happy English is a West Germanic language that was first spoken in early medieval England and is now a global lingua franca. Named after the Angles, one of the Germanic tribes that migrated to the area of Britain that would later take their name, England, both names ultimately deriving from the Anglia peninsula in the Baltic Sea. It is closely related to the Frisian languages, but its vocabulary has been significantly influenced by other Germanic languages, particularly Norse (a North Germanic language), as well as by Latin and French. English has developed over the course of more than 1,400 years. The earliest forms of English, a set of Anglo-Frisian dialects brought to Great Britain by Anglo-Saxon settlers in the 5th century, are called Old English. Middle English began in the late 11th century with the Norman conquest of England and was a period in which the language was influenced by French.
Homophones: 30 Illustrations of the "Same" Words With Completely Different Meanings Search Saturday, February 2, 2019 Get it on Facebook! Popular & TrendingA Little Daily ExtraFavorite ThingsRACYWrong NumbersConfessions Previous articleDogs of Snapchat: 25 All-New Adorable Dogs and Puppies at Their Awesomest (Vol. 15) Next articleWednesday Afternoon’s Batch of Memes and More! Quiz your English Key features: Go head-to-head with other players from around the world, challenge your friends through social media, and quiz your English language skills.Battle it out over a range of general English topics and grammar, or brush up ready for your test by selecting an exam-specific topic.Earn Achievements as you progress - how far can you go?Play for free, or make in-app purchases to reveal exclusive new content packs.Content developed by Cambridge Assessment English, the producer of IELTS. Exam level: A2 Key, A2 Key for Schools, B1 Preliminary, B1 Preliminary for Schools, B2 First, B2 First for Schools, C1 Advanced, and IELTS 4.0 - 6.5 CEFR level: A1–C1 Skills practised: Vocabulary and grammar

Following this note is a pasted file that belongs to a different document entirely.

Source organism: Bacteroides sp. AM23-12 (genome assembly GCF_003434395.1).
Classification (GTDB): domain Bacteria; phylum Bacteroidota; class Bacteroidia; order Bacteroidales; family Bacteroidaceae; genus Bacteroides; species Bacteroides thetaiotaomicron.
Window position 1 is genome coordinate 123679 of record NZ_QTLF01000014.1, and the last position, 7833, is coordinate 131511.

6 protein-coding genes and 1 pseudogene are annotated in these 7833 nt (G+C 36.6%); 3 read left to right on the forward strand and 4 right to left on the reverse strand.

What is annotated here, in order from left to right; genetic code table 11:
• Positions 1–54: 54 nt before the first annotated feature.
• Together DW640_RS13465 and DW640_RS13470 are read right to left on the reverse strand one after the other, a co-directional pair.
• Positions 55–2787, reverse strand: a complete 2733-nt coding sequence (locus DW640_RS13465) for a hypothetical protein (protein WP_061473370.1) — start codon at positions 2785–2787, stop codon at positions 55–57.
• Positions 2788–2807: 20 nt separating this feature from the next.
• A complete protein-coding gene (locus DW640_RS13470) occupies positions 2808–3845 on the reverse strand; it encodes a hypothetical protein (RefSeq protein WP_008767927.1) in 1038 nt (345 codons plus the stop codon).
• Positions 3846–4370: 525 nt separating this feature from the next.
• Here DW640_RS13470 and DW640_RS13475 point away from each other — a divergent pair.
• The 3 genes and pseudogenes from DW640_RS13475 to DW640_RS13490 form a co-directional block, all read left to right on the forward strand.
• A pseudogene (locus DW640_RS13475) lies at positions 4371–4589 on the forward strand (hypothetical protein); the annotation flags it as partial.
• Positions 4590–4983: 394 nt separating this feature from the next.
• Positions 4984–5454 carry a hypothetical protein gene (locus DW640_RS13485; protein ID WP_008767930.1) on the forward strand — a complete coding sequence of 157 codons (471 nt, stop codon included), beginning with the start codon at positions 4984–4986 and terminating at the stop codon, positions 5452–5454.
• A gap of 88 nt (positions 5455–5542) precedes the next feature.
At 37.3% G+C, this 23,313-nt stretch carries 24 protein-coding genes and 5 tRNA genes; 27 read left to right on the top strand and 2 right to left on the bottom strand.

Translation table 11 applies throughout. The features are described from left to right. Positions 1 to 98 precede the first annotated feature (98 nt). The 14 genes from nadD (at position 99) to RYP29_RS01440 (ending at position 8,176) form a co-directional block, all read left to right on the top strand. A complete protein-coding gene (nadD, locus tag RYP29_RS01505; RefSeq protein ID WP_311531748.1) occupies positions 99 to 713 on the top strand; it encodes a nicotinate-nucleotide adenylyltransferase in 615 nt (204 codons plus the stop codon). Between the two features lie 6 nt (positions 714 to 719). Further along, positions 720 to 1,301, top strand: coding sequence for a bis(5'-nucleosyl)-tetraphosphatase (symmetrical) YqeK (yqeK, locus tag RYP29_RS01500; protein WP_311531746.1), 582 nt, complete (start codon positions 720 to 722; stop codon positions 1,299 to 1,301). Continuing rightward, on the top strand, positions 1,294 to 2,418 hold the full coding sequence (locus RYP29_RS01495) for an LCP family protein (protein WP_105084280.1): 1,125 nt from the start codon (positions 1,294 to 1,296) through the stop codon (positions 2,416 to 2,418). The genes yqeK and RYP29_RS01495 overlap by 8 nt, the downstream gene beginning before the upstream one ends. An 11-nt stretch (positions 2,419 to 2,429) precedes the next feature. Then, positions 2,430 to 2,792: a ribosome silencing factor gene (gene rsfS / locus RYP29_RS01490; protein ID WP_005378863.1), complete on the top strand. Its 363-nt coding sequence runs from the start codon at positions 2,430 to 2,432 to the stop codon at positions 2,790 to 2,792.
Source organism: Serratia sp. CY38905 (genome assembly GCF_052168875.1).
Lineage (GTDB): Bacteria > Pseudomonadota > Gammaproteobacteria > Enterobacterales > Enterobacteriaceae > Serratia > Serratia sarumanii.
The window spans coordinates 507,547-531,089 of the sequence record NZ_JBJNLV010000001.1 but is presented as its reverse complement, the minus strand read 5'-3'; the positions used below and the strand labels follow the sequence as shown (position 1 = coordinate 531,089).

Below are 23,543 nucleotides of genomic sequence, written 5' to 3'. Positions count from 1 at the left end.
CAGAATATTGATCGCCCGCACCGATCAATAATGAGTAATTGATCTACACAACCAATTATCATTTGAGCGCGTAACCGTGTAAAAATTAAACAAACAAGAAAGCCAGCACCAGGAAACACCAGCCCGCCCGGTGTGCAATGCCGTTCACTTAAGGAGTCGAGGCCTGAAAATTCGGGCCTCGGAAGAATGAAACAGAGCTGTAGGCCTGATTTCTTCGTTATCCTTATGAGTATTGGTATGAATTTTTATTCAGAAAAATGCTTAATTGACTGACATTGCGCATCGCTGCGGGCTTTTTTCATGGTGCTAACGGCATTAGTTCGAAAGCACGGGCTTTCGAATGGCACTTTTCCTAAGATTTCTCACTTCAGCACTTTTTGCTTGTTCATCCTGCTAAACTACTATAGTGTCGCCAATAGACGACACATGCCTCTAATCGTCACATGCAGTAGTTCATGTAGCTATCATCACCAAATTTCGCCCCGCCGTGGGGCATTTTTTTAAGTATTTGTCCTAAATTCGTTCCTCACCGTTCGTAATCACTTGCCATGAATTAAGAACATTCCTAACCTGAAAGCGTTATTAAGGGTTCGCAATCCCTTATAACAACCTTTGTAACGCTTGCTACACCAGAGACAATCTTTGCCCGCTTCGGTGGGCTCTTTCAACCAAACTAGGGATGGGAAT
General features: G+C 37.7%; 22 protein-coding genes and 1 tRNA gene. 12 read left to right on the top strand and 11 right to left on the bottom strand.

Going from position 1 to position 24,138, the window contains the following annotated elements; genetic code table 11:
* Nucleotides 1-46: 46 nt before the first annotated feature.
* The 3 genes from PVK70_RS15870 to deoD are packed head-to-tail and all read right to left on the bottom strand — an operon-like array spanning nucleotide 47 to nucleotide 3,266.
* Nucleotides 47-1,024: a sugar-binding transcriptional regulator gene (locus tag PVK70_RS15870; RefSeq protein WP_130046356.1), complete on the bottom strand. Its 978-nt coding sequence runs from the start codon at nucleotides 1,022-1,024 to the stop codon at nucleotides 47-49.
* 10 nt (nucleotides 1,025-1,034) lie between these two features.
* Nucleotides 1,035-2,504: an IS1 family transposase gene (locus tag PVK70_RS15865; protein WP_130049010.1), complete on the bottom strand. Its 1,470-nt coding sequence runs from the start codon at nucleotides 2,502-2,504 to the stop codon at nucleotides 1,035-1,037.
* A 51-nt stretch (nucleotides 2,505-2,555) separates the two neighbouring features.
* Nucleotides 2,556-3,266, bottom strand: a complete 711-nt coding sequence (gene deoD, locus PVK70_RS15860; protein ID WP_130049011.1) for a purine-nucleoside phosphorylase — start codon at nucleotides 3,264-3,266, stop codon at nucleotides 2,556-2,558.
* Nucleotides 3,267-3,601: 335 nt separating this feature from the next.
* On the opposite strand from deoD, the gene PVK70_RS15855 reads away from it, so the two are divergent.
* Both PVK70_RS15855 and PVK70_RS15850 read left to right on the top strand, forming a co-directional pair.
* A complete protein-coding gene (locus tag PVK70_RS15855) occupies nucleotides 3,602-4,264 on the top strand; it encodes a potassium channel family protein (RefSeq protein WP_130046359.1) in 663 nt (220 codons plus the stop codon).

The Elements of Style Revised TheElements of Style by William Strunk, Jr. Professor of English Cornell University Revised Quick and Dirty Tips ™ Mignon Fogarty is the founder of the Quick and Dirty Tips network and creator of Grammar Girl, which has been named one of Writer's Digest's 101 best websites for writers multiple times. The Grammar Girl podcast has also won Best Education Podcast multiple times in the Podcast Awards, and Mignon is an inductee in the Podcasting Hall of Fame. Mignon is the author of the New York Times best-seller "Grammar Girl's Quick and Dirty Tips for Better Writing" and six other books on writing. Expressions for Agreeing and Disagreeing This page is about words and phrases that we use when we agree or disagree with someone in English. Stating an opinion In my opinion...The way I see it...If you want my honest opinion....According to Lisa...As far as I'm concerned...If you ask me...
Alphabet Conversation Do you need a quick activity to warm your students up at the start of class? Maybe you need to fill some time at the end? Try this activity! Tell your students they are going to have a conversation. The catch is that they need to work through the alphabet! You can put them in pairs or small groups. Prepositions of time Daisy: Hi, Mum, How's it going? Sophie: Fine thanks, honey. How was school?
Guardian and Observer style guide: A a or an before H?Use an before a silent H: an heir, an hour, an honest politician, an honorary consul; use a before an aspirated H: a hero, a hotel, a historian (but don’t change a direct quote if the speaker says, for example, “an historic”). With abbreviations, be guided by pronunciation: eg an LSE student What to Include in a CV: 6 Must-Have Sections to Put on a CV in 2020 Writing a CV in 2020 is hard— What to include? What to leave off? What sections do employers expect to see? 25 Terrific Online Games for English Language Learners - Online College Courses English language learners fall into two categories — native speakers and those pursuing it via ESL/EFL instruction (or self-instruction!). But both demographics can build up their skills, no matter their age or proficiency, through game-based learning. The Internet, in its infinite providence, does not disappoint when it comes to hosting effective resources for teaching and reviewing the core components of the English language. Here’s a few particularly useful games or, more accurately in most cases, suites of games. GameZone: Dozens of simple, straightforward games about grammar, spelling, and vocabulary reach out to English language learners at all levels.
5 GREAT ROCK SONGS WITH EXERCISES I made a few videos for ESL teachers who like teaching with songs. You don't have to print or prepare anything!!! There is also a special surprise for you at the bottom of the post:) Each video consists of 4 parts: Part 1 - gives interesting information about the song or the artist. Part 2 - pre-teaches vocabulary.